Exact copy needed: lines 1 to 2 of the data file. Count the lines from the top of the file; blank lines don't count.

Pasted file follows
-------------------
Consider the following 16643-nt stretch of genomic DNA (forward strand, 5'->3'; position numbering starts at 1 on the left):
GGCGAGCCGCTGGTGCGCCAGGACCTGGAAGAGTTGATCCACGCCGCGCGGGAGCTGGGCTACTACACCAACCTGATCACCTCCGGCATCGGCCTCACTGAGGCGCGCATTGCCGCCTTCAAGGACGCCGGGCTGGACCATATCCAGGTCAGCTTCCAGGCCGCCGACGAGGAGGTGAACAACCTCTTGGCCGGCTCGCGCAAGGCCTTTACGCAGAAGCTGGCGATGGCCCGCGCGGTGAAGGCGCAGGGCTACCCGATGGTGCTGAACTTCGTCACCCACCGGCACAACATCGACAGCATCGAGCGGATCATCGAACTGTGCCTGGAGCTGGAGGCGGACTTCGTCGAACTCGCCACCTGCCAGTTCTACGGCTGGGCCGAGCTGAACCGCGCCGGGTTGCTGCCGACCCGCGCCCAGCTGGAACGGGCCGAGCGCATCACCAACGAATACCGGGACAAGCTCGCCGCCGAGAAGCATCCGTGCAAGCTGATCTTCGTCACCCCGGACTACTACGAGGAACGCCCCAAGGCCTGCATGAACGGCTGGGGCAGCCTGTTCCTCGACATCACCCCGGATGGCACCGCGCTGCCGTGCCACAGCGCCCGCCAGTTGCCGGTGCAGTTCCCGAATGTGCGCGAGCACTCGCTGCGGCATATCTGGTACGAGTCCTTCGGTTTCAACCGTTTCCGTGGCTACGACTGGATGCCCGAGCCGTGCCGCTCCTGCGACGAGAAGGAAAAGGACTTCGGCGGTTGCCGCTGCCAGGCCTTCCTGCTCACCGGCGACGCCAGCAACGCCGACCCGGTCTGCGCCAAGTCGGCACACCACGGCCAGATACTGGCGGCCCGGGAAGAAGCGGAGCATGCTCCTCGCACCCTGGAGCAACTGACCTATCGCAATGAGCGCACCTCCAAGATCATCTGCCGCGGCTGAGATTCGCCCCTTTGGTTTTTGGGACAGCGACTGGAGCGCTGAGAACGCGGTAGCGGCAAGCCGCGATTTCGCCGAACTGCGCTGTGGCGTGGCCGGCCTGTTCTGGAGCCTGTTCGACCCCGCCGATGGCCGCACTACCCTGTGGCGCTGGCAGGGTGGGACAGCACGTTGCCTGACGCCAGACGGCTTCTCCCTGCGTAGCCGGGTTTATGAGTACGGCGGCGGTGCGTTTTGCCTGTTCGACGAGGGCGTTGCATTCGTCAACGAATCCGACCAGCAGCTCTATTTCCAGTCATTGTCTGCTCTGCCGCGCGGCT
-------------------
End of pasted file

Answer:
Consider the following 16643-nt stretch of genomic DNA (forward strand, 5'->3'; position numbering starts at 1 on the left):
GGCGAGCCGCTGGTGCGCCAGGACCTGGAAGAGTTGATCCACGCCGCGCGGGAGCTGGGCTACTACACCAACCTGATCACCTCCGGCATCGGCCTCACTGAGGCGCGCATTGCCGCCTTCAAGGACGCCGGGCTGGACCATATCCAGGTCAGCTTCCAGGCCGCCGACGAGGAGGTGAACAACCTCTTGGCCGGCTCGCGCAAGGCCTTTACGCAGAAGCTGGCGATGGCCCGCGCGGTGAAGGCGCAGGGCTACCCGATGGTGCTGAACTTCGTCACCCACCGGCACAACATCGACAGCATCGAGCGGATCATCGAACTGTGCCTGGAGCTGGAGGCGGACTTCGTCGAACTCGCCACCTGCCAGTTCTACGGCTGGGCCGAGCTGAACCGCGCCGGGTTGCTGCCGACCCGCGCCCAGCTGGAACGGGCCGAGCGCATCACCAACGAATACCGGGACAAGCTCGCCGCCGAGAAGCATCCGTGCAAGCTGATCTTCGTCACCCCGGACTACTACGAGGAACGCCCCAAGGCCTGCATGAACGGCTGGGGCAGCCTGTTCCTCGACATCACCCCGGATGGCACCGCGCTGCCGTGCCACAGCGCCCGCCAGTTGCCGGTGCAGTTCCCGAATGTGCGCGAGCACTCGCTGCGGCATATCTGGTACGAGTCCTTCGGTTTCAACCGTTTCCGTGGCTACGACTGGATGCCCGAGCCGTGCCGCTCCTGCGACGAGAAGGAAAAGGACTTCGGCGGTTGCCGCTGCCAGGCCTTCCTGCTCACCGGCGACGCCAGCAACGCCGACCCGGTCTGCGCCAAGTCGGCACACCACGGCCAGATACTGGCGGCCCGGGAAGAAGCGGAGCATGCTCCTCGCACCCTGGAGCAACTGACCTATCGCAATGAGCGCACCTCCAAGATCATCTGCCGCGGCTGAGATTCGCCCCTTTGGTTTTTGGGACAGCGACTGGAGCGCTGAGAACGCGGTAGCGGCAAGCCGCGATTTCGCCGAACTGCGCTGTGGCGTGGCCGGCCTGTTCTGGAGCCTGTTCGACCCCGCCGATGGCCGCACTACCCTGTGGCGCTGGCAGGGTGGGACAGCACGTTGCCTGACGCCAGACGGCTTCTCCCTGCGTAGCCGGGTTTATGAGTACGGCGGCGGTGCGTTTTGCCTGTTCGACGAGGGCGTTGCATTCGTCAACGAATCCGACCAGCAGCTCTATTTCCAGTCATTGTCTGCTCTGCCGCGCGGCT